Bishop Michael W. Fisher Ordained Auxiliary Bishop of Washington
WASHINGTON, D.C. – Cardinal Donald Wuerl, archbishop of Washington, today ordained Monsignor Michael William Fisher as an auxiliary bishop for the Archdiocese of Washington at the Basilica of the National Shrine of the Immaculate Conception in Washington. Cardinal Wuerl was the principal ordaining bishop and homilist at the Mass. Bishop Barry C. Knestout, bishop of Richmond, and Bishop Mario E. Dorsonville, auxiliary bishop of the Archdiocese of Washington, were principal co-ordaining bishops. The papal nuncio, Archbishop Christophe Pierre presented and read the apostolic letter appointing Bishop Fisher as an auxiliary bishop for the Archdiocese of Washington. Nearly a dozen bishops, and more than one hundred priests attended and concelebrated the Mass that was attended by nearly 1,000 people.
Pope Francis named Bishop Fisher an auxiliary bishop for the Archdiocese of Washington earlier this month. Auxiliary bishops in the Archdiocese of Washington assist the archbishop, Cardinal Wuerl, in the pastoral care of the more than 655,000 Catholics in the archdiocese. Currently in the archdiocese of Washington, there are two other active auxiliary bishops, Bishop Roy E. Campbell, Jr. and Bishop Mario E. Dorsonville. Bishop Francisco Gonzalez, S.F., who served as auxiliary bishop of Washington from 2002 until his retirement in 2014 was also a concelebrant at today’s Mass.
Bishop Fisher, age 60, was born and raised in Baltimore, where he played Little League baseball, wrestled, and worked as a paperboy for The Baltimore Sun. He attended the Baltimore Polytechnic Institute high school, and received a Bachelor of Science in Business Administration and Accounting at the University of Maryland in 1984. After feeling compelled to discern a vocation to the priesthood, he entered seminary at Mount Saint Mary’s Seminary in Emmitsburg, Maryland in 1986. He was ordained a priest for the Archdiocese of Washington in 1990, and his parish assignments have included Sacred Heart parish in La Plata, Holy Family parish in Hillcrest Heights, and St. John Neumann in Gaithersburg. He was named a Chaplain to His Holiness, a distinction that comes with the title of “Monsignor,” in 2005.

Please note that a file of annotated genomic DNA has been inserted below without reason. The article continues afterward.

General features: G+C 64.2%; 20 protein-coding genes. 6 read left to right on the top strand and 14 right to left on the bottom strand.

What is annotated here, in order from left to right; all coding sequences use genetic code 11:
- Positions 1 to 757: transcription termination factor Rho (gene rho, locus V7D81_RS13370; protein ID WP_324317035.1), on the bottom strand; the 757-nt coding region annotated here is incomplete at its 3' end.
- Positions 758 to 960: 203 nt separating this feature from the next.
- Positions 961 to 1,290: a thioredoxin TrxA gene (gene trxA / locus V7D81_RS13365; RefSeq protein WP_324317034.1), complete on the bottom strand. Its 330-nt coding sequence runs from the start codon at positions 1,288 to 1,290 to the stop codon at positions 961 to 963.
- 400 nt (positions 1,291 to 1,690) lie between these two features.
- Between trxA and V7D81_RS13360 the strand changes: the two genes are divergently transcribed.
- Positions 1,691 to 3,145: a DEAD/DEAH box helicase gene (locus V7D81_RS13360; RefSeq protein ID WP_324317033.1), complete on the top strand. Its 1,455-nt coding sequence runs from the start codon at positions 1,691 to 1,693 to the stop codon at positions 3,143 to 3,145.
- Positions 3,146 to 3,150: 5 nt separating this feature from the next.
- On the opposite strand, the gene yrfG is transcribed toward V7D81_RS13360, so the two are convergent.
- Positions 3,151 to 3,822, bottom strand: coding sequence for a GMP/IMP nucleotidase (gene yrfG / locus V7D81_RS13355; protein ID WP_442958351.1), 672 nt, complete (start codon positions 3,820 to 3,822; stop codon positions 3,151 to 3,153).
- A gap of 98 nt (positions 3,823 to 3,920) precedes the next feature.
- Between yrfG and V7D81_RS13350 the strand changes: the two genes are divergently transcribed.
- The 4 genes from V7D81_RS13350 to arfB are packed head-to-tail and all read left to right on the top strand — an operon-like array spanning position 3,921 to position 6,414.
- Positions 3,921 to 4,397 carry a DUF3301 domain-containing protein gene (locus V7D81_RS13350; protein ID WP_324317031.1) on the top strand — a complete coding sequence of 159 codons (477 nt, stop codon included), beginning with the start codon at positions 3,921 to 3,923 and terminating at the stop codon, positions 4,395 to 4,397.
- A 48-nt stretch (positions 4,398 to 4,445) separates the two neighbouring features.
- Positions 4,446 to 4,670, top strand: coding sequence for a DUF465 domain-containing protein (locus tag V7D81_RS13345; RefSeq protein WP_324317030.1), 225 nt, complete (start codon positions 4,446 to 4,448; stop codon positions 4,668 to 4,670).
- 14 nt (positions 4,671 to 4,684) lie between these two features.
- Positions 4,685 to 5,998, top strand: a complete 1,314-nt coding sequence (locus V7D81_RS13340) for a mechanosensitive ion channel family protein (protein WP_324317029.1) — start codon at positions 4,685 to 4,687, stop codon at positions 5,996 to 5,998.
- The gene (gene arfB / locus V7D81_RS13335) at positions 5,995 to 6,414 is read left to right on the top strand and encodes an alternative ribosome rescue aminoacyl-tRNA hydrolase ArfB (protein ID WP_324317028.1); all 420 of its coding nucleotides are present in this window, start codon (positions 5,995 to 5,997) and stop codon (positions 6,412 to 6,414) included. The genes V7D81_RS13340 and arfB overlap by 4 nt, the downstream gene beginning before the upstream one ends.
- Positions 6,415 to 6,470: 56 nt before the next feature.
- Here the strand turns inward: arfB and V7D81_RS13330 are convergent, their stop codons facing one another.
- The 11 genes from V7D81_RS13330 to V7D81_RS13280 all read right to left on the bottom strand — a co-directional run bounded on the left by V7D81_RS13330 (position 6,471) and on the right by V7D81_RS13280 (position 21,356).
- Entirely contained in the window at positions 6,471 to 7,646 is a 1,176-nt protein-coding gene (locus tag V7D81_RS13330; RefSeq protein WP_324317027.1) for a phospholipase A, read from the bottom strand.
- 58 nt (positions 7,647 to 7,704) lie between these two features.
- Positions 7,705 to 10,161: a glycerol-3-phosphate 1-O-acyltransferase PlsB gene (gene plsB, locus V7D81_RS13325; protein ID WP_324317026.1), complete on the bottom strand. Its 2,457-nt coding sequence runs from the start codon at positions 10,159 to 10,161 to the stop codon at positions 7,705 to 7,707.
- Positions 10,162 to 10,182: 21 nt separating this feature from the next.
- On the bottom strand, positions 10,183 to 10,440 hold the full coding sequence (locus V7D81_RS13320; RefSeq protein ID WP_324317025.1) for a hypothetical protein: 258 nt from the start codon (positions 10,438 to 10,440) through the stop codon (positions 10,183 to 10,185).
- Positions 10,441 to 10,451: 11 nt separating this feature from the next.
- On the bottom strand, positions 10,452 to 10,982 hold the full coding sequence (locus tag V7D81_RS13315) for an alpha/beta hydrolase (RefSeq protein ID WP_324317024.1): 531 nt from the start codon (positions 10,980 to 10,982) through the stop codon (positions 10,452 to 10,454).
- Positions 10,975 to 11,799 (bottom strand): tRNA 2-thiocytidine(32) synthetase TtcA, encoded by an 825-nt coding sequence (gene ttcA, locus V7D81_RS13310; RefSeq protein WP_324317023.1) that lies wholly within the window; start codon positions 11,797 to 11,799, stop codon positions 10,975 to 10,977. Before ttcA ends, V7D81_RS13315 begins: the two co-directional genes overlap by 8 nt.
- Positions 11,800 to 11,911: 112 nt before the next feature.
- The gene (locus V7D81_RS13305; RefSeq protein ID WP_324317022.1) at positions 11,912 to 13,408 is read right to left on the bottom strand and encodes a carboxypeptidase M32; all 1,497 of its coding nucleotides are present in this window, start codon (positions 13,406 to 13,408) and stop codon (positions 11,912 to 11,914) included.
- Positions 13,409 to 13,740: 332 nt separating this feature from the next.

In his homily, Cardinal Wuerl reflected on the appropriateness of the feast day, the Solemnity of Saints Peter and Paul, for the ordination of a new bishop. “Peter was called to head the apostles, the fledgling College of Bishops. Paul, whom the Church calls the Apostle to the Gentiles, was sent to expand the work of the Church,” the cardinal said. “The Scriptures recount that he appointed two of his disciples as bishops – Timothy and Titus. What better day on which to celebrate the ordination of a new successor to the apostles.”
The cardinal also spoke about the important rituals of the ordination about to take place, such as the anointing with chrism oil and the imposition of hands. “By the laying on of hands, which confers the sacrament of orders in its fullness, the apostles passed on the gift of the Holy Spirit which they themselves had received from Christ,” Cardinal Wuerl said. “In that way, by a succession of bishops unbroken from one generation to the next, the powers conferred in the beginning were handed down, and the work of our Savior continues in our time.”